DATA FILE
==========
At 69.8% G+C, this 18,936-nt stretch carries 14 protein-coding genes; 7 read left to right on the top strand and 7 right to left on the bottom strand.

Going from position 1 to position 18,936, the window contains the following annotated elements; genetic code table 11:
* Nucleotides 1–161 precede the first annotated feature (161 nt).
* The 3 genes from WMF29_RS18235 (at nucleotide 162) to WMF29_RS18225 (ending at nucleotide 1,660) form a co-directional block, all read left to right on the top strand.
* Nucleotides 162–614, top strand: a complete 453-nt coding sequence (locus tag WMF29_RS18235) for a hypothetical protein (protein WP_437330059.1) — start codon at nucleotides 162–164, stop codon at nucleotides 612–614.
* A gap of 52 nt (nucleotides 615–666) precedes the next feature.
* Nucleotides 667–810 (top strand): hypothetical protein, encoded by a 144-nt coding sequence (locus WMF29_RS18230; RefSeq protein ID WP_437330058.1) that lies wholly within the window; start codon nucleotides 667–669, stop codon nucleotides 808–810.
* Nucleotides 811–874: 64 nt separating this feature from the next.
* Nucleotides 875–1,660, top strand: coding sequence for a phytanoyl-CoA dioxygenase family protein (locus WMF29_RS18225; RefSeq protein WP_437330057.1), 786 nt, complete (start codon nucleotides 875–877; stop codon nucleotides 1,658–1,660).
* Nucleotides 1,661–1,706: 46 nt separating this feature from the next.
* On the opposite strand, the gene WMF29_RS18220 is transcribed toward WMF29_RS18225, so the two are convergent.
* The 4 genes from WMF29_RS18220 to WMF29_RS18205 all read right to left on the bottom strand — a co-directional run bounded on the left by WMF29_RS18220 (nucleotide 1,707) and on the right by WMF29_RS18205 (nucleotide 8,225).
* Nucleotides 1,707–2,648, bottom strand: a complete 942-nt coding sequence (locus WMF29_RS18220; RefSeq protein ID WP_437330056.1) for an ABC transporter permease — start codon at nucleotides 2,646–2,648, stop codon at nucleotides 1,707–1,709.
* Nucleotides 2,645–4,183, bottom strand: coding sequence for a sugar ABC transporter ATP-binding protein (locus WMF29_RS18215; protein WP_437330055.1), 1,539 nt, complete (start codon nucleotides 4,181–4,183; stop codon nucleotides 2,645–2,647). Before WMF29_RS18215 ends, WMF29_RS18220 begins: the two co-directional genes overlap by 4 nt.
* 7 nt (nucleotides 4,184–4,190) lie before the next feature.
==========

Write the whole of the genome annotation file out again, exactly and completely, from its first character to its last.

At 69.8% G+C, this 18,936-nt stretch carries 14 protein-coding genes; 7 read left to right on the top strand and 7 right to left on the bottom strand.

Going from position 1 to position 18,936, the window contains the following annotated elements; genetic code table 11:
* Nucleotides 1–161 precede the first annotated feature (161 nt).
* The 3 genes from WMF29_RS18235 (at nucleotide 162) to WMF29_RS18225 (ending at nucleotide 1,660) form a co-directional block, all read left to right on the top strand.
* Nucleotides 162–614, top strand: a complete 453-nt coding sequence (locus tag WMF29_RS18235) for a hypothetical protein (protein WP_437330059.1) — start codon at nucleotides 162–164, stop codon at nucleotides 612–614.
* A gap of 52 nt (nucleotides 615–666) precedes the next feature.
* Nucleotides 667–810 (top strand): hypothetical protein, encoded by a 144-nt coding sequence (locus WMF29_RS18230; RefSeq protein ID WP_437330058.1) that lies wholly within the window; start codon nucleotides 667–669, stop codon nucleotides 808–810.
* Nucleotides 811–874: 64 nt separating this feature from the next.
* Nucleotides 875–1,660, top strand: coding sequence for a phytanoyl-CoA dioxygenase family protein (locus WMF29_RS18225; RefSeq protein WP_437330057.1), 786 nt, complete (start codon nucleotides 875–877; stop codon nucleotides 1,658–1,660).
* Nucleotides 1,661–1,706: 46 nt separating this feature from the next.
* On the opposite strand, the gene WMF29_RS18220 is transcribed toward WMF29_RS18225, so the two are convergent.
* The 4 genes from WMF29_RS18220 to WMF29_RS18205 all read right to left on the bottom strand — a co-directional run bounded on the left by WMF29_RS18220 (nucleotide 1,707) and on the right by WMF29_RS18205 (nucleotide 8,225).
* Nucleotides 1,707–2,648, bottom strand: a complete 942-nt coding sequence (locus WMF29_RS18220; RefSeq protein ID WP_437330056.1) for an ABC transporter permease — start codon at nucleotides 2,646–2,648, stop codon at nucleotides 1,707–1,709.
* Nucleotides 2,645–4,183, bottom strand: coding sequence for a sugar ABC transporter ATP-binding protein (locus WMF29_RS18215; protein WP_437330055.1), 1,539 nt, complete (start codon nucleotides 4,181–4,183; stop codon nucleotides 2,645–2,647). Before WMF29_RS18215 ends, WMF29_RS18220 begins: the two co-directional genes overlap by 4 nt.
* 7 nt (nucleotides 4,184–4,190) lie before the next feature.